What Are You Planting?

Taking the Pulse

This is going to be the year of pulse crops in Saskatchewan.

StatsCanada has just released its forecast of seeding intentions for this season. In this province, acreage dedicated to wheat and canola will decline while lentils are going to experience a big boost. Peas will also be up.

For coarse grains, farmers plan to reduce the number of acres they will devote with a few exceptions such as rye, barley and durum.  On oilseeds, mustard acreage will be up while flax is expected to fall.

But the big increases will come in lentils and peas while chickpea is going to be down. Summer fallow will also drop this year as farmers look to maximize their output.

The push on pulses comes as no surprise as prices have been strong on solid demand as Saskatchewan increases its importance as a major global producer and exporter of these crops that are staples in expanding economies such as India where the middle class is growing and their purchasing power for an improved diet is becoming increasingly evident.


Retail Sales Flattened

Cheaper gas. That brought down retail sales in this province in February.

Overall revenues at retail outlets went down about $6 million in the month – roughly five or six dollar per person in the province – in the shortest month of the year. According to StatsCan, it was all attributable to lower gasoline sales.

It was the eighth consecutive month for falling gasoline sales across the country. They were down nearly five percent.

February also marked the first month in five that Saskatchewan saw a decline in consumer spending. On a year-over-year basis we were just slightly ahead of last February. Basically, we’re holding our own, not up or down very much at all.

In part we can track retail sales volumes with population. For the last decade, as we added significantly more people on a consistent basis, spending at retail outlets increased. But now that the population growth is more subdued, we’re seeing that reflected in retail activity. We seem to spending roughly the same amount per person, it’s just that there’s not more of us.


Wholesale Change

This province’s wholesale sector took it on the chin in February. Often, wholesale can be an indicator of where retail sales are going to be headed but this is not always the case as a big segment of this part of the economy in Saskatchewan is related to export or industrial activity. That seems to be the case in this month’s report on the state of wholesale traffic.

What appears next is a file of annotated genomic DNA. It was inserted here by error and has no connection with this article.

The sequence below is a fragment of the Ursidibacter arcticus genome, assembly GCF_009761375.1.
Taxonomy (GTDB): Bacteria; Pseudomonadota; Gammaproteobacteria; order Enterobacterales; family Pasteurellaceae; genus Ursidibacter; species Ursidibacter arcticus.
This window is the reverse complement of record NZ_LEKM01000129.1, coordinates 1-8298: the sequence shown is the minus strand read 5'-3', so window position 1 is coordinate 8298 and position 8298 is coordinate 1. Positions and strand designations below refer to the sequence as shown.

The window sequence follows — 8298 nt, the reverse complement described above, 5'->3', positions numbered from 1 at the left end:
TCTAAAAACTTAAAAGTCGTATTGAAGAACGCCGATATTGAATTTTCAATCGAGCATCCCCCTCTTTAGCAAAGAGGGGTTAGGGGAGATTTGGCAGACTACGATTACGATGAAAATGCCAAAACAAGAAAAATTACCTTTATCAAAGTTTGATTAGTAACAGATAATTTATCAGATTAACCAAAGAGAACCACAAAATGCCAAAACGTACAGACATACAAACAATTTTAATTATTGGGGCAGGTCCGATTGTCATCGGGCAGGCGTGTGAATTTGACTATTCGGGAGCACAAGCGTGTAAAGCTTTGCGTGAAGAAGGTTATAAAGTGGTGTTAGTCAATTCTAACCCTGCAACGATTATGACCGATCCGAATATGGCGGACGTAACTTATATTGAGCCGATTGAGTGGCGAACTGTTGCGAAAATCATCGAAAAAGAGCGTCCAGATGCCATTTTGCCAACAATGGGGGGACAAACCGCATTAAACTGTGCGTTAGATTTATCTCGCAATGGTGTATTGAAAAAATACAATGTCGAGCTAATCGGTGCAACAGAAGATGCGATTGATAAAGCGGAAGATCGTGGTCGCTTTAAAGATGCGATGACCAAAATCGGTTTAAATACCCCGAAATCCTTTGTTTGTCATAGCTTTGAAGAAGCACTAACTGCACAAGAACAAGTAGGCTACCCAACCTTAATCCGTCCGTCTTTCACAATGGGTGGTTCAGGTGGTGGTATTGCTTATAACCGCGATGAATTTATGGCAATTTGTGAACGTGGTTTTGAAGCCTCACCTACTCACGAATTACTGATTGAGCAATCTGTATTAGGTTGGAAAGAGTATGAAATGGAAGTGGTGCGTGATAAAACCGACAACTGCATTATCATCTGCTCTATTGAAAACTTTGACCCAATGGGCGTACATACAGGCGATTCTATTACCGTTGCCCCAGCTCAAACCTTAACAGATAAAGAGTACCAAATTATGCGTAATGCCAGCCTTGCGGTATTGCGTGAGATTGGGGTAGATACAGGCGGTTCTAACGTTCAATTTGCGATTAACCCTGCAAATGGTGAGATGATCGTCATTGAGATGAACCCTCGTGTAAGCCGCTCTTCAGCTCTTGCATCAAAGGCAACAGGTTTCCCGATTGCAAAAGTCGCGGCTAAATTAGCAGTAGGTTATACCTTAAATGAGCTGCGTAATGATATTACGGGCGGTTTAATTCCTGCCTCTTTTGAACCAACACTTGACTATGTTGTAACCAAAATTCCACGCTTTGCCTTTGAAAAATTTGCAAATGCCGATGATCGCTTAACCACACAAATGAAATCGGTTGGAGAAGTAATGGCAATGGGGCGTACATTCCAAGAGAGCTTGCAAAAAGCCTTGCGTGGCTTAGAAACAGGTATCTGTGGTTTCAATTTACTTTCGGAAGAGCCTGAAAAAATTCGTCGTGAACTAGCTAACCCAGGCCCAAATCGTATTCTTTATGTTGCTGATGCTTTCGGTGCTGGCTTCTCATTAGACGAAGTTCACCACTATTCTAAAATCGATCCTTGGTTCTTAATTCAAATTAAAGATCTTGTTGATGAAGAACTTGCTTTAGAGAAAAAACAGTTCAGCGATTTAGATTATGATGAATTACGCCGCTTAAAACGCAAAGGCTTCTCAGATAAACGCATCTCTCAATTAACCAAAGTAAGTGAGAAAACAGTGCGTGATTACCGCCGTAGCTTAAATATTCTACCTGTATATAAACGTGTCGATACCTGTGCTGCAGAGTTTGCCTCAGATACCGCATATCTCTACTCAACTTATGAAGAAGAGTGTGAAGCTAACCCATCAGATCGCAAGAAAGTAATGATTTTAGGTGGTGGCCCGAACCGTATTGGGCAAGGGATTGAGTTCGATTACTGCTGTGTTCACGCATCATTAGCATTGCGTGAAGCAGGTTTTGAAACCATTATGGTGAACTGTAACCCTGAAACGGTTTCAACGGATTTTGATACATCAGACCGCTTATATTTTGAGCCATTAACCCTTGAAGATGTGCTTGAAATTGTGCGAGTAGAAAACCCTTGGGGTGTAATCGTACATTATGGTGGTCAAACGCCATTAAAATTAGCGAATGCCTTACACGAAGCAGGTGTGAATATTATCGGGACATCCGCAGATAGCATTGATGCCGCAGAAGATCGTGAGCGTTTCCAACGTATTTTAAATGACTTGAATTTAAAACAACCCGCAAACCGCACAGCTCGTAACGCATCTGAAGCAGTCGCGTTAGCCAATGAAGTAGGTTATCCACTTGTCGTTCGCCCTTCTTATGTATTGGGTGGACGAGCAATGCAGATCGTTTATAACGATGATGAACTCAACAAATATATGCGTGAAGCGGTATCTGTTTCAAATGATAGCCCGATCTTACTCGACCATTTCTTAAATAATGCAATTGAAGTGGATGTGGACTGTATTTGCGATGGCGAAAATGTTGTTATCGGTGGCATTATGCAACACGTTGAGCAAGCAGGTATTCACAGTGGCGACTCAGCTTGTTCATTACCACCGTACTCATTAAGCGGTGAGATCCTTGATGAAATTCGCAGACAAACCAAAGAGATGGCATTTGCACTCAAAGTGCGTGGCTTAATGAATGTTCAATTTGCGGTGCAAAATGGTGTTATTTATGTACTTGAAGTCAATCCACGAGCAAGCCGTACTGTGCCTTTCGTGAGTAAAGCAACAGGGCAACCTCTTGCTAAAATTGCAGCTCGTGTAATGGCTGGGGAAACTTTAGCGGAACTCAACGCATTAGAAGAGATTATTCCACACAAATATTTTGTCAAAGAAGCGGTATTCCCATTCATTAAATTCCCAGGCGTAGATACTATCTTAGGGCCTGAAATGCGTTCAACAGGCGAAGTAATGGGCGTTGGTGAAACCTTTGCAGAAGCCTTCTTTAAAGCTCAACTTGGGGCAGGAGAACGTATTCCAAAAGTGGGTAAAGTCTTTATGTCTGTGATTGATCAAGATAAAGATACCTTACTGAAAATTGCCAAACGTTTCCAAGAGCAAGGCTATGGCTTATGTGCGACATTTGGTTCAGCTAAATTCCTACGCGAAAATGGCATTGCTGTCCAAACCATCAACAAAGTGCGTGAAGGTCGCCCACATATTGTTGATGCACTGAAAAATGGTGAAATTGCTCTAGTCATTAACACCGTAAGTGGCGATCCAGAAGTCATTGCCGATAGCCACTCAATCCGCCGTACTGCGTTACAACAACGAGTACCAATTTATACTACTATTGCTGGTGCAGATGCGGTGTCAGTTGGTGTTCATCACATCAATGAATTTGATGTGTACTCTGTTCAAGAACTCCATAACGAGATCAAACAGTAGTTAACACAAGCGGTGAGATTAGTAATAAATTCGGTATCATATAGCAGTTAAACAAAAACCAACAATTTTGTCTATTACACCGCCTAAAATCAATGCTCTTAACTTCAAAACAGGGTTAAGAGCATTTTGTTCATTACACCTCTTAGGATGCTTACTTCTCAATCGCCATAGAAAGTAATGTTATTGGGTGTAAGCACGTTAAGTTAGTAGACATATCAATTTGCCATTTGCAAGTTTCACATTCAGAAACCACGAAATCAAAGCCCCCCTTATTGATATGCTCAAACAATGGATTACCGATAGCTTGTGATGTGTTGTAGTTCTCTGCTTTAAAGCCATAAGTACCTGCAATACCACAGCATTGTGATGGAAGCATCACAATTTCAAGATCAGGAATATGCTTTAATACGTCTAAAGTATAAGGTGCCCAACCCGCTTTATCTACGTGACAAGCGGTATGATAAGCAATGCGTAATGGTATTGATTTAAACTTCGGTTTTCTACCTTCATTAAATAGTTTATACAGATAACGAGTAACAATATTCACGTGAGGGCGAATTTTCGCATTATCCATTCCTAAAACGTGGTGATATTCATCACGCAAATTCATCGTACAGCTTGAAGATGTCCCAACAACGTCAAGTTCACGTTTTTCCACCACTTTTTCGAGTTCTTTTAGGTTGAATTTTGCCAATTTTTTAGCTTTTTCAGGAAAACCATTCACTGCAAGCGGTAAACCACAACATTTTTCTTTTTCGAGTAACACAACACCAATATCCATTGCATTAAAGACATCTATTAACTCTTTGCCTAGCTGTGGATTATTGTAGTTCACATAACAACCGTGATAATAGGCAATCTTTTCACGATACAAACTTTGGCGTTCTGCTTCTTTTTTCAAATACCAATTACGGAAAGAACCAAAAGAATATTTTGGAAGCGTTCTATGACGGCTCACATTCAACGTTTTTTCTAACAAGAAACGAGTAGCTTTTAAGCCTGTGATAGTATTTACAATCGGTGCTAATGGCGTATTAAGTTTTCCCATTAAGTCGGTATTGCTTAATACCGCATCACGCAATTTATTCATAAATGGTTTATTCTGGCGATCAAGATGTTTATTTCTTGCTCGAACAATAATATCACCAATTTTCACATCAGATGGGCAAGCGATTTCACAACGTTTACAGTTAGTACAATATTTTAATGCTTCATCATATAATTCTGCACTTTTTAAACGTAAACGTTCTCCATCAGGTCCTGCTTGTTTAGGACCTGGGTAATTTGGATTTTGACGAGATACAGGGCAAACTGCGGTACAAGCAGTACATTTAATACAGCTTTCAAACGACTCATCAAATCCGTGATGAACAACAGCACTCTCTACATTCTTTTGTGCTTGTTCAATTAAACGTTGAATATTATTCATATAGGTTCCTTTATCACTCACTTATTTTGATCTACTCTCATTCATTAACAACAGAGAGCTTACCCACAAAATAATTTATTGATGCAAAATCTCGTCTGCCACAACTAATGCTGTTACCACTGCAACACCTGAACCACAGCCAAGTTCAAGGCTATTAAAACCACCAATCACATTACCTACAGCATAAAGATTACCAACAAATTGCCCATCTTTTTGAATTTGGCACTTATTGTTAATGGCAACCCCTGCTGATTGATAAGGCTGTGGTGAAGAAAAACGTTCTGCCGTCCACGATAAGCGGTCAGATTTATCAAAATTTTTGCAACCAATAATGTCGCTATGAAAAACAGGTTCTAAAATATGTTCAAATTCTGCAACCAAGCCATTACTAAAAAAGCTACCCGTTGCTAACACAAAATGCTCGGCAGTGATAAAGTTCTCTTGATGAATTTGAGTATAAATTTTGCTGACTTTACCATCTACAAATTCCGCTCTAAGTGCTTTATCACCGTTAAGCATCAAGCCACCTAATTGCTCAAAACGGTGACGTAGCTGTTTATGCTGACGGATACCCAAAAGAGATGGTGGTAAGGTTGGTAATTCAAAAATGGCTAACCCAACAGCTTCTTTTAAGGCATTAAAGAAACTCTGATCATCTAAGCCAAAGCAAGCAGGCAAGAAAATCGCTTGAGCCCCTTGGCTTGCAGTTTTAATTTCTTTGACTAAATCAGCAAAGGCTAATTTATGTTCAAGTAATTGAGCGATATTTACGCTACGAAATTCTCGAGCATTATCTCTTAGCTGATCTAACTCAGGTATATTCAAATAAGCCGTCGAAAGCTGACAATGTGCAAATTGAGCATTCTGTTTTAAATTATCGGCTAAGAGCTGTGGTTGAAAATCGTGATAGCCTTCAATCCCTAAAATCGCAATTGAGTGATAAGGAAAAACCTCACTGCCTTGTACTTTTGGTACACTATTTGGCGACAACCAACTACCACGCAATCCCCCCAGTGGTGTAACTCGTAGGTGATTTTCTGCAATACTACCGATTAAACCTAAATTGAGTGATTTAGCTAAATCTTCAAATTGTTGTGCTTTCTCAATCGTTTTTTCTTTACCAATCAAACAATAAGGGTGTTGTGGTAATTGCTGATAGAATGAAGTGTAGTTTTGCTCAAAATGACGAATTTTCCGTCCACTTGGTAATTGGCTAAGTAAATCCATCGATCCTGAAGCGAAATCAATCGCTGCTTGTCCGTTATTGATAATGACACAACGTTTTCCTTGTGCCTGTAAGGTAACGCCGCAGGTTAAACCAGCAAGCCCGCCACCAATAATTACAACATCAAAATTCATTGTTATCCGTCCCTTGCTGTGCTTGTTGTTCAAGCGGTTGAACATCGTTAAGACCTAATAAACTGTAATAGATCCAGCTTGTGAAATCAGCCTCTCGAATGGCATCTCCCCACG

In dollar terms, wholesalers in the province generated revenues of $2.1 billion in February. That is down about 13 percent from January – the biggest decline in the country – and accounted for the entire decline of the past year.

While it was a notable decline, we were not alone as nine of the ten provinces saw reductions in the volume of sales in this market segment.

StatsCan says the drop in Saskatchewan was general – basically across the board – so no single industry took a big hit. Part of this might be related to the resurgence of our dollar since bottoming out in January as exports would have translated into fewer Canadian dollars when converted from US.


Paul Martin

Paul Martin You’ve heard him on the radio, seen him on TV and read him in newspapers and magazines. Paul is a popular keynote speaker on topics ranging from the economy to tapping community potential. His unique blend of communication and business knowledge has made him a highly sought-after consultant. As the Chair of Martin Charlton Communications, Paul is MCC’s ‘go to’ guy for all things business in Saskatchewan. He is the chair of four Saskatchewan branches of TEC (The Executive Committee) – a global organization dedicated to improving the performance and enhancing the lives of CEOs – which has over 50 CEOs and senior executives among its Saskatchewan members. The long and short: Paul knows the province’s corporate community and business economy like few others. He is a potent conduit for anyone looking to do business in Saskatchewan, Canada’s fastest growing economy. His strategic advice is unrivalled.

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